Missed Connections

The Pale Fox, 2014

The Pale Fox, 2014

Grosse Fatigue, 2013

Is it possible to be a revolutionary and like flowers?, 2012

Monday, 2016

Monday, 2016

Buffalo Head, 2016

Monday, 2016

Is it possible to be a revolutionary and like flowers?, 2012

September 29, 2016

In Conversation: Camille Henrot talks messiness and internet memes

When I was a child, I think aged about 8 or 9, I developed a fascination with story books that offered alternate endings. Amidst their pages, I experienced a rare sense of responsibility. While I wielded my newly-found power solely over fictional characters, my sense of personal agency felt very real. Unlike most things that I encountered – what we would eat for dinner, when I would do my homework, what time I would go to bed – nothing in the ‘Choose Your Own Adventure’ books was set in stone. Reading them brought the rest of the world into question. And under scrutiny, the messiness of everyday life quickly became apparent. What had previously seemed solid - seemed certain - became soft and malleable. Stepping into ‘The Pale Fox’, a blue-painted room filled by French artist Camille Henrot with assorted objects, sketches and sculptures two years ago, I was reminded of this early impulse to ask simply, “Why this, and not that?” It is a question that runs throughout Henrot’s work.

The array of objects displayed in ‘The Pale Fox’, her 2014 commission at the Chisenhale Gallery, do not allow for easy categorisation. Like ‘Grosse Fatigue’ (2013), that won Henrot the Silver Lion at the 55th Venice Biennale for most promising young artist, layer upon layer of information is built up to the point of sensory overload. In both, connections are drawn across cultural customs, time periods and belief systems. East and west; ancient and modern; science and religion. For ‘Grosse Fatigue’, Henrot spent time in the collection of the Smithsonian Institution, drawing upon its immense archive to create a film that attempts to tell the epic history of the universe from the desktop of a computer. It is an impossible task scaled down to the familiar aspect of the web browser, from creation myth to Wikipedia entry.

I ask Henrot if these co-existing narratives can be seen to represent the wider shift brought about by the advent of the internet. For example: on the morning that we meet, I have already bookmarked a recipe archived on the personal blog of a writer who I will never meet, read reviews of a play performed in New York that I will never watch in person, and followed a trail of links to somehow find myself skimming an article on the ins-and-outs of keeping a hedgehog as a pet. I do not own a hedgehog. This is all from the screen of my phone, in which an endless array of online pages and messaging apps warp my perception of space and time. Is the experience of being alive now both intimate and universal? “Of course. The internet means that we are super connected to each other, sharing the minor concerns and the major dramas of the planet, and it just makes us more disoriented, more disturbed,” Henrot says. “That’s what happens when you have too many options, you’re overwhelmed. The human brain is not really made to be confronted with so many options and heterogeneity. But then it adapts, and something new, a creative solution, comes out.”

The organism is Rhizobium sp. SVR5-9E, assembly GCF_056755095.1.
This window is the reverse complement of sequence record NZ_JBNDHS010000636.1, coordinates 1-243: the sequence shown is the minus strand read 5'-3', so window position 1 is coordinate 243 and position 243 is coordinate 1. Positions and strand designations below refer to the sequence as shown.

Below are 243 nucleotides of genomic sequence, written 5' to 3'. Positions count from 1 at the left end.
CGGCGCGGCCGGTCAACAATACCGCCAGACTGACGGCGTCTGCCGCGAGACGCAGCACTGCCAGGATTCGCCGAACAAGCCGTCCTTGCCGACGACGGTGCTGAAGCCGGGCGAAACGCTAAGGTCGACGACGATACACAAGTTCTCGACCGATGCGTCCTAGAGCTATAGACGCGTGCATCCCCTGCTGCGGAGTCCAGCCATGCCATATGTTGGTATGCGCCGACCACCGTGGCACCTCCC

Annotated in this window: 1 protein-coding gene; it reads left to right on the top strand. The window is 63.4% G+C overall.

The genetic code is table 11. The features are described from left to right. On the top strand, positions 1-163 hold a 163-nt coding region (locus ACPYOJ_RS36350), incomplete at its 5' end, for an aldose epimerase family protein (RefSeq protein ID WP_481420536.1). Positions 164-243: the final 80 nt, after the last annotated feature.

We are meeting at the Serpentine Gallery on an overcast day in June, just a few days after the opening of the new summer pavilion by Bjarke Ingels Group. It is a tall, elegant structure made from fibreglass frames stacked together to form an ‘unzipped wall’; while its top appears as a seamless line, the bottom of it opens outwards in a cascading zigzag. Henrot is in the midst of preparing for a performance that will take place that evening in the pavilion, a prelude to her curation of the Fiorucci Art Trust’s annual Volcano Extravaganza on the Aeolian island of Stromboli. Later in the day, I receive a call from the Trust warning me to bring an umbrella to the performance in case of rain, due to the design of the pavilion that makes it at once transparent and opaque, solid and yet porous. It is a fitting analogy for the frictions present in Henrot’s work.

As informed by anthropology as she is by art history, she mixes the two to uncover the jagged disorder that lies just beneath the surface of civilisation. As she explains to me, “Anthropology teaches people that the minute you start exploring human culture you bump into a stone – there is a stone in your shoe. You get into trouble, you bump into a problem. And this problem is really what anthropology is about; it’s about unsolved problems, and it’s about accepting that you actually can’t define a culture, an identity, a nationality; that nothing is pure. There is no such thing as a national identity that exists as a pure and consistent. This is a lesson for politics of course, but it also applies to art. There is no such thing as a pure work of art, or as a masterpiece, or as an artwork that is not contaminated by another artist or another discipline.”


"The internet means that we are super connected to each other, sharing the minor concerns and the major dramas of the planet, and it just makes us more disoriented, more disturbed."


Henrot is relaxed in her manner as we both sit cross-legged on the ground, but that evening’s performance is visibly on her mind. Based on an old Italian folktale named ‘Buffalo Head’, anthologised by Italo Calvino in 1956, it contains many of the elements of a classic fairytale, from a prince to a maiden, a witch to an evil queen. Just as my early interactive adventure books offered crucial moments where the story could take a radically different direction, so does Henrot focus on the turning points in Calvino’s tale to create a hypertext that traces its many possible outcomes. “I thought that it was interesting to explore the political context of what happens if you make a different choice,” she says. “I feel like in the world that we are living in now with the internet, there is constant confrontation for our brain with all the different possibilities. It’s like a gym and we get used to exploring in a nonlinear way.” The audience will be able to vote on each option within the story, bringing to life the endlessly questioning nature of Henrot’s work. Call it antagonism or call it curiosity, she is casting doubt on the archetypes that we too often take for granted, showing how the tangled network of information available online can challenge our notion of truth.